From Gallipoli to Ararat
Turkey, Australia, New Zealand and Britain… What do they have in common? This week not only these countries, but the entire world remembered the heroes of the Gallipoli Campaign on the centenary of the historic battle. Was it important only because of its “nation building” effect on Australians and New Zealanders? Was it not the Gallipoli Campaign which produced to the forefront a great Turkish commander, Mustafa Kemal Atatürk who only a couple of years later, was to become the commander of the Turkish War of Liberation?
The fallen heroes of Gallipoli lay side-by-side today on what was the battlefield of yesterday. Was it not Atatürk who in response to a call for the repatriation of the remains declared those enemy soldiers who lost their lives in brave battles against the Turks on the Turkish homeland were no longer enemies but distinguished sons of this nation, resting in peace and should not be disturbed?
Indeed Gallipoli has been very important for Australians and New Zealanders or the Anzacs of yesterday. Through them, it has become very important for Turks as well. Yes, it is sad to admit but the Turkish state learned from them how to respect their fallen heroes beyond solemn funerals. If not for the great efforts of the Australians and New Zealanders who travel to Gallipoli by the tens of thousands every year to respect their fallen heroes, forcing the Gallipoli cemeteries to turn into some sort of “nationhood pilgrimage,” Turks would not have begun to pressure their governments to take care of the Turkish cemeteries, convert the battle grounds of the Gallipoli Campaign into a national park and make the region easily accessible. Was it not sad to read up until a few years ago stories of human remains erupting from the fields of farms in the region?
Was not the Çanakkale Monument – erected in memory of soldiers who despite all odds staged a brave defense and did not allow enemies to pass through the Çanakkale Strait – in a desperate situation up until few years ago? Now, not only the monument but also the museum reflects the gratitude of the nation to the heroes of the campaign that marked the first victory of this nation since the Balkan defeat and thus helped revive national self-confidence. Could the under-armed Turkey with almost no fighting power wage a War of Liberation without the Mustafa Kemal of Çanakkale or the self-confidence that campaign produced?
How many Turks have walked through Çanakkale or at least visited the Çanakkale Monument? Walking through the cemeteries or reading through the last letters of fallen soldiers to their families, it can sadly be seen those who fought on the Gallipoli front were not only ethnic Turks, but representatives of all ethnicities throughout the death-bed-ridden Ottoman Empire. Turks, Arabs, Kurds, Greeks, Armenians and Assyrians are all resting in the Gallipoli cemeteries side-by-side in peace…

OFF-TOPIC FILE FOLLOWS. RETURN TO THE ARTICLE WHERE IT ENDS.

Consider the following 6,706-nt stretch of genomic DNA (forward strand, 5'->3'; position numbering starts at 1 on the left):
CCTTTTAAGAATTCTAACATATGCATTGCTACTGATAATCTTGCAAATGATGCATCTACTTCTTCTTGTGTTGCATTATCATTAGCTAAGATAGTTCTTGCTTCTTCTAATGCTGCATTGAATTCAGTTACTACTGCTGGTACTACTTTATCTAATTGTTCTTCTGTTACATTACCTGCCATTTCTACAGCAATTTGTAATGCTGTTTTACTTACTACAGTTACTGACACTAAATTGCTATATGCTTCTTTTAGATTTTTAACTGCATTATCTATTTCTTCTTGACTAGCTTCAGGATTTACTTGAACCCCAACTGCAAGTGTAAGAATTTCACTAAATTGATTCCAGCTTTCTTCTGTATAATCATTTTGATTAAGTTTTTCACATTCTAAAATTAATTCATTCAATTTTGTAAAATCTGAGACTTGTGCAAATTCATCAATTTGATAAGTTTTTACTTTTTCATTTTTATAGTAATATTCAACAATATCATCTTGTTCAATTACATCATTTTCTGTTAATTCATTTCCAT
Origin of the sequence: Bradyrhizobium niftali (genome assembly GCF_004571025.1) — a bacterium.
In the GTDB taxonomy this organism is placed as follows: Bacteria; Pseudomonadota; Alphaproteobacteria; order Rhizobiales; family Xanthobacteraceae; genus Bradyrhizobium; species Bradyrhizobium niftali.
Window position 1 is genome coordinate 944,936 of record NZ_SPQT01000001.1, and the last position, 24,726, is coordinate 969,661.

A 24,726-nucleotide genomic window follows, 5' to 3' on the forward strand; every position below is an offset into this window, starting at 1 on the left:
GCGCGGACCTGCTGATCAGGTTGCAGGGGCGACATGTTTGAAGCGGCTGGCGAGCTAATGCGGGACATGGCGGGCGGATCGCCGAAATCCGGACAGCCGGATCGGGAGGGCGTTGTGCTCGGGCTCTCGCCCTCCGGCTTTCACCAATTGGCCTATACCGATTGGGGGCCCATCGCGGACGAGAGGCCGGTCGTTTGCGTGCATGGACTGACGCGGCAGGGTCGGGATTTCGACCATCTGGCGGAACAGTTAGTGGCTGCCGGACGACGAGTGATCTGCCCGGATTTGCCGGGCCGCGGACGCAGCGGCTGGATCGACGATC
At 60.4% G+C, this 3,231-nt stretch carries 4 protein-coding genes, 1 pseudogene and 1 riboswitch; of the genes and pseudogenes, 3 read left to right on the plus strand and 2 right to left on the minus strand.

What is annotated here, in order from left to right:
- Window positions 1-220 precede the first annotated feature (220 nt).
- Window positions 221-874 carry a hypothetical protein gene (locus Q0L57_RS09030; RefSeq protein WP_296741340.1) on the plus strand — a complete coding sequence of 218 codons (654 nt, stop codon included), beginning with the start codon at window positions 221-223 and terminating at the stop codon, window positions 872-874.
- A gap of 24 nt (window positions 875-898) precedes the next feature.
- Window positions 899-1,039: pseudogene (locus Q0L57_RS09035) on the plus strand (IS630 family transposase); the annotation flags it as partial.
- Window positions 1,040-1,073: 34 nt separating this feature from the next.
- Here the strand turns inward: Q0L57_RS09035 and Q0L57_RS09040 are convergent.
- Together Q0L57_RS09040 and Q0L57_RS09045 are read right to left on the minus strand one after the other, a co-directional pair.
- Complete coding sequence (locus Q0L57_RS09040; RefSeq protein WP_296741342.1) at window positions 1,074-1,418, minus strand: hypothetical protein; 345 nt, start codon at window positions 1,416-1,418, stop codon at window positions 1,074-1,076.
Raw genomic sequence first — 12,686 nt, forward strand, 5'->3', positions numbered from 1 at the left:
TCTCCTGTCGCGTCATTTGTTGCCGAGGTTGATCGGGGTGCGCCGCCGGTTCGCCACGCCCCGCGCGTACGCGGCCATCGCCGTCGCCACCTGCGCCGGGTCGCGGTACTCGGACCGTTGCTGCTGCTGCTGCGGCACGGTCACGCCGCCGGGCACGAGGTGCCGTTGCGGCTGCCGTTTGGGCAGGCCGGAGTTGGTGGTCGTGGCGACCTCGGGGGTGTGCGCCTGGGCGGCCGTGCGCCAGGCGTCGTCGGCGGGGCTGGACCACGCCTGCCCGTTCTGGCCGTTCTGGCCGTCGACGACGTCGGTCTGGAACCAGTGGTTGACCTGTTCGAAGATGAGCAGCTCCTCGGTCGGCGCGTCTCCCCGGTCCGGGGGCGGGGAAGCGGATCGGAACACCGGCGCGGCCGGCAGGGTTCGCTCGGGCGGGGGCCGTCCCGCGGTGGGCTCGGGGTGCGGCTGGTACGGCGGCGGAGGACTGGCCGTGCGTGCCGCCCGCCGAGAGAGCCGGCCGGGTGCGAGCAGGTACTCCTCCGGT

The spirit of empire is long gone. Despite all the propaganda to the contrary, republican Turkey, unfortunately, could not survive that imperial multi-cultural heritage of cohabitation. Indeed, on its death bed the empire did whatever possible to kill that culture anyhow. The Armenian problem, for example, is a headache inherited from the same period. How did it happen? Was it indeed a systematic genocide campaign as Armenians claim with some political agenda today? Or, was it a product of a web of reasons including but not restricted to conditions of a decaying empire, gang activities and collaboration with the enemy, making it compulsory to apply forced resettlement and a civil war? Was it indeed a civil war-like situation that both the Turks and Armenians lost heavily? Whatever the case, the minority always suffers more in such ordeals than the majority. One should as well try to understand the “nation building” role of the 1915 events on the Armenian people.
Still, why can Turks and Armenians not do what the Turks and Australians and New Zealanders did and convert a huge disaster for all into a joint commemoration, a source of binding friendship? Why is it that while Gallipoli was converted into some sort of festival ground where enemy forefathers are remembered in equal pride, Turks and Armenians still wage verbal fights for ownership on the image of Mount Ararat?
Obviously, there is a need to explore and bring to light what indeed happened to Armenians and Turks of the Ottoman Empire who lost their lives in 1915. Rather than withdrawing from parliament the protocols that included the creation of a joint history commission of international historians to explore the 1915 events, the Armenian president must have asked for parliamentary approval. Antagonism, Turkish enmity and getting parliaments to adopt genocide resolutions won’t settle this problem, Yerevan must talk with Ankara.